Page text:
“The Retirement Survival Guide: How to Make Smart Financial Decisions in Good Times and Bad”

 “The Retirement Survival Guide: How to Make Smart Financial Decisions in Good Times and Bad”

“Always remember – be a healthy skeptic.” With these words of caution, Julie Jason, author and money manager at Jackson, Grant Investment Advisers in Stamford, took 63 Y’s Men of Meriden on a crash course in financial planning on Feb. 13.

Jason is a highly regarded financial planner with impeccable credentials. She began her career as a Wall Street lawyer, having earned an advanced law degree at Columbia University, and subsequently serving as a FINRA (Financial Industry Regulatory Authority) arbitrator and mediator, and also serving as president of the managed futures fund subsidiary of a major broker/dealer and president of its trust company. She founded Jackson, Grant more than 20 years ago and remains its Chief Investment Officer.

Jason is the author of seven (and soon to be eight) books regarding retirement planning and retirement investing strategies. And she has written more than 1000 weekly financial education columns during the past 20 years, published in various regional Connecticut newspapers and syndicated nationally by King Features.

During her presentation, Jason intermixed words of investment wisdom with multiple financial graphs and tables, with an emphasis on retirees. One study cited found that 87 percent of retirees say they don’t know enough about managing investments to make their savings last; indeed, only one in four are planning for a retirement that lasts 25 years or more, despite modern longevity that often carries folks into their 80’s and 90’s.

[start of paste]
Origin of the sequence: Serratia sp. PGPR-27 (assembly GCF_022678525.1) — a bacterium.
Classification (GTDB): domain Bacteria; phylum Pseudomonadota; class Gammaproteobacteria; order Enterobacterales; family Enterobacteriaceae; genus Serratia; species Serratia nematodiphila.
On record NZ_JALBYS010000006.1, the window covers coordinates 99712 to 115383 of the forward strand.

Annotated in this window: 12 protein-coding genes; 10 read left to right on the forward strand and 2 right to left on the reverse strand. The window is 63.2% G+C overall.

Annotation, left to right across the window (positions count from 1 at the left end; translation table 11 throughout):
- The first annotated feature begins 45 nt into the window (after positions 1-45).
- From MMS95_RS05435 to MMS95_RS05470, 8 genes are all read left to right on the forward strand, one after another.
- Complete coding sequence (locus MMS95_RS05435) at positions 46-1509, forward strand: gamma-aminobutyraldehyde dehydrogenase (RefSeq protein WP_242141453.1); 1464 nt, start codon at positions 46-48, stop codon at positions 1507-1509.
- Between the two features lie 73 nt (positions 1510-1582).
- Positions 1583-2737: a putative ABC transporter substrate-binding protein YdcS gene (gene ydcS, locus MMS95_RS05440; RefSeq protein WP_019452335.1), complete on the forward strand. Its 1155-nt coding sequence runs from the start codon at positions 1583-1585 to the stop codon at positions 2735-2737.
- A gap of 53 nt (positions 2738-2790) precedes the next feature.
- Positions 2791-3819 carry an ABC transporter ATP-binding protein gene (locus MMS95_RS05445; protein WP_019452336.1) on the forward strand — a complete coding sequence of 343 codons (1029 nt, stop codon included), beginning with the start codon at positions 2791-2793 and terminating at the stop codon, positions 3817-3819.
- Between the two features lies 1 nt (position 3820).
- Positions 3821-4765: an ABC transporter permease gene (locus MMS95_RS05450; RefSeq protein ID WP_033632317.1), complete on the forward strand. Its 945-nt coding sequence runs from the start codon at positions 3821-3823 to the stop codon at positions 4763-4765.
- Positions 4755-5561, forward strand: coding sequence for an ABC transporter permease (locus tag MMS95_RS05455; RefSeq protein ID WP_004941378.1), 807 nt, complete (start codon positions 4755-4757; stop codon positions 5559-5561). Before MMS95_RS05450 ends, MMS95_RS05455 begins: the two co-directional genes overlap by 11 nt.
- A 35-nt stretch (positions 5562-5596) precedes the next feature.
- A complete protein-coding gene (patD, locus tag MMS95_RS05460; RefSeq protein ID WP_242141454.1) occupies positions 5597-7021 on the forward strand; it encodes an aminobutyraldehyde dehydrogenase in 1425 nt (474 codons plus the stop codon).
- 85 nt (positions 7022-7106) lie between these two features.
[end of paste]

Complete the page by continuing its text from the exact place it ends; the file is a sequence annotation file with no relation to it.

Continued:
She noted that “anticipation, not reacting, is key” for a successful investment strategy. Sudden market declines occur periodically, and no one has been able to successfully time the market, but the overall trend has been upward; the longer your timeframe, the more solid this trend becomes. The world is flooded with news, but “you will be defined by your actions when the markets move down.”

But will history repeat itself? Future unknowns include computerized trading and new technology, government intervention, new regulations, higher taxes and inflation, terrorism and possible nuclear holocaust. So, take advantage of time diversification and always be prepared for volatility.

Retired or semi-retired men from Meriden or surrounding communities, interested in attending a Y’s Men of Meriden meeting, are invited to call 203-238-7784 or visit the www.ysmenofmeriden.com website.

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